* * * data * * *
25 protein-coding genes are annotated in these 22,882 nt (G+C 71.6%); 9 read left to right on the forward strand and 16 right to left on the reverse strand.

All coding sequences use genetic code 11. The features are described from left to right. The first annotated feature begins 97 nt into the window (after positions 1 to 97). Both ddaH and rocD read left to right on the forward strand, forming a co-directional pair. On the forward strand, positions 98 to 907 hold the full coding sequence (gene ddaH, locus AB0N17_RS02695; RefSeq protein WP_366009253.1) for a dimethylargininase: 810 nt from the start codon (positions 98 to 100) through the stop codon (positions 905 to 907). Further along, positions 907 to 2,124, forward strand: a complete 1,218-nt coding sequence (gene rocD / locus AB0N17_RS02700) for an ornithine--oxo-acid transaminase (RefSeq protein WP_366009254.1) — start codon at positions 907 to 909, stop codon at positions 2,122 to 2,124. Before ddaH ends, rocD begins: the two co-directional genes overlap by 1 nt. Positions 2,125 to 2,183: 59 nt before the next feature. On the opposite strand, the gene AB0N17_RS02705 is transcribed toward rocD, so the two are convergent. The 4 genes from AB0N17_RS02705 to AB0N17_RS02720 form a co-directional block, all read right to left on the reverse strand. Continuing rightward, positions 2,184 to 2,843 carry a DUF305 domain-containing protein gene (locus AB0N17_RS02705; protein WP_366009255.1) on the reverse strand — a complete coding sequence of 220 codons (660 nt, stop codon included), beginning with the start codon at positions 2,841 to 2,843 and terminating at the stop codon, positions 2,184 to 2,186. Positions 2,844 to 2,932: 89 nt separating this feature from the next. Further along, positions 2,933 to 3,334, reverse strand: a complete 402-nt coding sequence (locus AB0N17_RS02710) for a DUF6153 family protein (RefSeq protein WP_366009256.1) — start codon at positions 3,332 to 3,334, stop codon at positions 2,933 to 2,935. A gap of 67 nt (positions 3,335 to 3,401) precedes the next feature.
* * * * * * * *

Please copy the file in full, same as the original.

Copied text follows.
25 protein-coding genes are annotated in these 22,882 nt (G+C 71.6%); 9 read left to right on the forward strand and 16 right to left on the reverse strand.

All coding sequences use genetic code 11. The features are described from left to right. The first annotated feature begins 97 nt into the window (after positions 1 to 97). Both ddaH and rocD read left to right on the forward strand, forming a co-directional pair. On the forward strand, positions 98 to 907 hold the full coding sequence (gene ddaH, locus AB0N17_RS02695; RefSeq protein WP_366009253.1) for a dimethylargininase: 810 nt from the start codon (positions 98 to 100) through the stop codon (positions 905 to 907). Further along, positions 907 to 2,124, forward strand: a complete 1,218-nt coding sequence (gene rocD / locus AB0N17_RS02700) for an ornithine--oxo-acid transaminase (RefSeq protein WP_366009254.1) — start codon at positions 907 to 909, stop codon at positions 2,122 to 2,124. Before ddaH ends, rocD begins: the two co-directional genes overlap by 1 nt. Positions 2,125 to 2,183: 59 nt before the next feature. On the opposite strand, the gene AB0N17_RS02705 is transcribed toward rocD, so the two are convergent. The 4 genes from AB0N17_RS02705 to AB0N17_RS02720 form a co-directional block, all read right to left on the reverse strand. Continuing rightward, positions 2,184 to 2,843 carry a DUF305 domain-containing protein gene (locus AB0N17_RS02705; protein WP_366009255.1) on the reverse strand — a complete coding sequence of 220 codons (660 nt, stop codon included), beginning with the start codon at positions 2,841 to 2,843 and terminating at the stop codon, positions 2,184 to 2,186. Positions 2,844 to 2,932: 89 nt separating this feature from the next. Further along, positions 2,933 to 3,334, reverse strand: a complete 402-nt coding sequence (locus AB0N17_RS02710) for a DUF6153 family protein (RefSeq protein WP_366009256.1) — start codon at positions 3,332 to 3,334, stop codon at positions 2,933 to 2,935. A gap of 67 nt (positions 3,335 to 3,401) precedes the next feature.